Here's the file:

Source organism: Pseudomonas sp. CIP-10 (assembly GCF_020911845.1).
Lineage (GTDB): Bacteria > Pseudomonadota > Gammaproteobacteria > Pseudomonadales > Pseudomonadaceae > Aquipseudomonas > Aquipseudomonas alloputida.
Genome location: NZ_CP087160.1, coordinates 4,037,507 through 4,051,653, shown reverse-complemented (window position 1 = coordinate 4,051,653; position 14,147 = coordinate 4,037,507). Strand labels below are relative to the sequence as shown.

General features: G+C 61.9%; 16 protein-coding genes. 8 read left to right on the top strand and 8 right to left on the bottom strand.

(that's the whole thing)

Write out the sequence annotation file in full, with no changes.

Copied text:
Source organism: Pseudomonas sp. CIP-10 (assembly GCF_020911845.1).
Lineage (GTDB): Bacteria > Pseudomonadota > Gammaproteobacteria > Pseudomonadales > Pseudomonadaceae > Aquipseudomonas > Aquipseudomonas alloputida.
Genome location: NZ_CP087160.1, coordinates 4,037,507 through 4,051,653, shown reverse-complemented (window position 1 = coordinate 4,051,653; position 14,147 = coordinate 4,037,507). Strand labels below are relative to the sequence as shown.

General features: G+C 61.9%; 16 protein-coding genes. 8 read left to right on the top strand and 8 right to left on the bottom strand.